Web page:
Comments from ACCA to the Corporate Governance Unit, Financial Reporting Council
The proposed revisions relate primarily to advising the board on the annual report and on external audit, tendering external audit, and communicating to shareholders.
We support the intent of the proposed revisions. However we are concerned about what effect some of them would have in practice.
Advising the board
It is proposed that audit committees should report to their boards on:
- The significant issues that it considered in relation to the financial statements and how these issues were addressed;
- The basis for its advice that the annual report is fair, balanced and understandable and provides the information necessary for users to assess the company’s performance, business model and strategy; and
- Its assessment of the effectiveness of the external audit process and its recommendation on the appointment or reappointment of the external auditor, including the steps taken in deciding whether or not to recommend that the audit be put out to tender.
We are concerned that boards do not delegate too much to and over burden audit committees. Nevertheless, we strongly support the first point.
On the second point, we have commented in our response to the consultation on the UK Corporate Governance Code that we question how an audit committee could satisfy itself that the report has provided all the information necessary to users. This could be a very onerous task and potentially impossible. Arguably, the current reporting framework does not provide all the information necessary for investors let alone all the other users of accounts so it is not fair on audit committees to burden them with what is such an open ended task. An alternative wording might be:
‘…basis for its advice that the annual report is fair, balanced and understandable and the steps it has taken to satisfy itself that it provides the information which, in its considered opinion, is necessary for its larger long-term investors and other (specific) users to assess the company’s performance, business model and strategy.’
On the third point, we have also commented in our response to the Governance Code consultation that it is very difficult for a customer to determine audit effectiveness unless an audit was unequivocally ineffective.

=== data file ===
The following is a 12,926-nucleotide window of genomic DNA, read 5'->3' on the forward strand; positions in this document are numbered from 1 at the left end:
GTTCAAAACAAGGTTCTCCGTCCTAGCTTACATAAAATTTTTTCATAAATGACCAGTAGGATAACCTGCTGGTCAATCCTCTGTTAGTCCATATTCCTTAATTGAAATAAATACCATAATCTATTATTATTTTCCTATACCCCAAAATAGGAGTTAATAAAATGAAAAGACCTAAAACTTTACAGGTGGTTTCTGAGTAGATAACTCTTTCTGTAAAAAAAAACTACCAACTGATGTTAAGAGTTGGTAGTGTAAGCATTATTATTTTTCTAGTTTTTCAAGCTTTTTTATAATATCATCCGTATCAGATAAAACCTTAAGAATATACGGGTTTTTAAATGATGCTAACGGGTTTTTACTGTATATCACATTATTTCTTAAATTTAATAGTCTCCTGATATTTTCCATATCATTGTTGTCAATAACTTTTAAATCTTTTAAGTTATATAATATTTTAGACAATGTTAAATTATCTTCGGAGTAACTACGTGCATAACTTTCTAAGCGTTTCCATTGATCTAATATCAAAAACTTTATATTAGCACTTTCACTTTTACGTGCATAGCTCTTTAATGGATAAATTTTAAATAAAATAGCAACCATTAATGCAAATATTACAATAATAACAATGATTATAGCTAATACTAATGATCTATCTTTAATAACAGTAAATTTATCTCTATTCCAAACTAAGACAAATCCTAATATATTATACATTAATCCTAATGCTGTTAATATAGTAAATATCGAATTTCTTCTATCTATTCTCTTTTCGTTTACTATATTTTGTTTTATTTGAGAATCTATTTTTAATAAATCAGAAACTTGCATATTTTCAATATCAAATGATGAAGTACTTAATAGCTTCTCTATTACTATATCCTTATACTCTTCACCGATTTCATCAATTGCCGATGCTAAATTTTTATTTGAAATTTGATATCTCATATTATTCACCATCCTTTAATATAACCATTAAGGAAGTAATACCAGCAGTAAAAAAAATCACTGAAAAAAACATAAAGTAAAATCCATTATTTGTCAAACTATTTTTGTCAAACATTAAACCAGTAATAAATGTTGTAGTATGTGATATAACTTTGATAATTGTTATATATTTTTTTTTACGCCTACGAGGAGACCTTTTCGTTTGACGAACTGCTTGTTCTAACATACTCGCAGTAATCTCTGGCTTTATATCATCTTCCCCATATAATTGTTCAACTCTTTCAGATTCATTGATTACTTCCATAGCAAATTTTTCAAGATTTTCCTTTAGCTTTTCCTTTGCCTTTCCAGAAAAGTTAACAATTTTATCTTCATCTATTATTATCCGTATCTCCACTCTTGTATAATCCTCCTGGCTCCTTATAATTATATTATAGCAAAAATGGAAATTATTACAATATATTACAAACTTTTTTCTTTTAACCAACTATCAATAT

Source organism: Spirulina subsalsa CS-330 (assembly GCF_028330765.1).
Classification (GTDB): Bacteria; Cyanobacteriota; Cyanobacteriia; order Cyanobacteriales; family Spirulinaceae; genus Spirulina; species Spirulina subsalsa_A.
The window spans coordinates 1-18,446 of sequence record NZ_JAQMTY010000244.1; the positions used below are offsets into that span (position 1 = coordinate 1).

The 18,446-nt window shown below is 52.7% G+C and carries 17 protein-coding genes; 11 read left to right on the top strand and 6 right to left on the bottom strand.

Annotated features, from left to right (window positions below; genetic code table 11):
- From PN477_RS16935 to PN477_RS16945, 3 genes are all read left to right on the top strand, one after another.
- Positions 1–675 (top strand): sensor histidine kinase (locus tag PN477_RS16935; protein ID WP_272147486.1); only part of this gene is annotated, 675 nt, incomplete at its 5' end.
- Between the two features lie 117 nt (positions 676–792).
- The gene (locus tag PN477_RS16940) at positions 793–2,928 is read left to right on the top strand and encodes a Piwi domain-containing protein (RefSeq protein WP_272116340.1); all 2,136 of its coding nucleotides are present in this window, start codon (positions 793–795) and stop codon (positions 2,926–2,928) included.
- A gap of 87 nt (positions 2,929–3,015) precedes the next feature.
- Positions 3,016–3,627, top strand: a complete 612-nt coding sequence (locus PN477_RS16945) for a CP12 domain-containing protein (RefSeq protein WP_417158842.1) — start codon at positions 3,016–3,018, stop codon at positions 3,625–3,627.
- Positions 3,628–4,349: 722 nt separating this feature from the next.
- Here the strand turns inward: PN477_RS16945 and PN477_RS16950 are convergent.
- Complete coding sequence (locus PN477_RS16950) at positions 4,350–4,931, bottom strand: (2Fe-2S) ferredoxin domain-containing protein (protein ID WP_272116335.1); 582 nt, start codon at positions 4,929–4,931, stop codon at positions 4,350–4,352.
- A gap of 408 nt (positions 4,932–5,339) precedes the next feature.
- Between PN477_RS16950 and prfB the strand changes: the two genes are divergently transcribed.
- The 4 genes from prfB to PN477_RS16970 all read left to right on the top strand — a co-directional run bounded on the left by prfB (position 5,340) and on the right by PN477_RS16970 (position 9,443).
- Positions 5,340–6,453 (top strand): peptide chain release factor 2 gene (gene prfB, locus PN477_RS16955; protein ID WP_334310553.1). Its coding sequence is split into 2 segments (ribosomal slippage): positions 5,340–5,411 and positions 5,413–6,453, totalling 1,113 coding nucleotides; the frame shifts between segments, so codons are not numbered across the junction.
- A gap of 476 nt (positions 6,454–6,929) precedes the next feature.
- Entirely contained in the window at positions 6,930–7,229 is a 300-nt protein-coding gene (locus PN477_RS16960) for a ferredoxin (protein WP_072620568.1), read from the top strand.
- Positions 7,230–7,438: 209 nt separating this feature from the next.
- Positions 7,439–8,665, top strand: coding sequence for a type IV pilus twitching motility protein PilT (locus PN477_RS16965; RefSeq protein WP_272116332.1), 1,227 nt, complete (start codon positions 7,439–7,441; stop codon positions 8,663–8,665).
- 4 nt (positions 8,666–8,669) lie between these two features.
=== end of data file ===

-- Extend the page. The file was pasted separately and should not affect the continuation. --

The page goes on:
Role and responsibilities
With regard to the proposed new paragraph on narrative reporting, we strongly support the idea that shareholders and other users are provided with (all) the information necessary to assess performance, business model and strategy and whether the annual report is fair balanced and reasonable.
As commented above, we think it would very difficult for audit committees to advise the board meaningfully on whether (all?) shareholders and other users are provided with (all) the information necessary to assess performance, business model and strategy and whether the annual report is fair balanced and reasonable.
Section 4.5 says ‘the audit committee should review the company’s internal financial controls (that is, the systems established to identify, assess, manage and monitor financial risks). There is more to internal control than the systems that have been formally established. It is the corporate culture that determines which systems work and which procedures are followed.
A suitable culture is the most important aspect of internal control, the guidance on audit committees should recognise this explicitly. For example, the guidance could state that the audit committee should have oversight of the processes employed to establish the cultural health of the organisation including considering whether the values set by the board are being lived throughout the organisation. This would give some meaning to the UK Corporate Governance Code supporting principle to the first main principle A.1.
Tendering external audit
The guidance should make clear when the 10-year cycle for audit tendering should start. For example, if a company has had the same auditor for the last ten years and the contract has not been put to tender in that time, should a tendering exercise start immediately?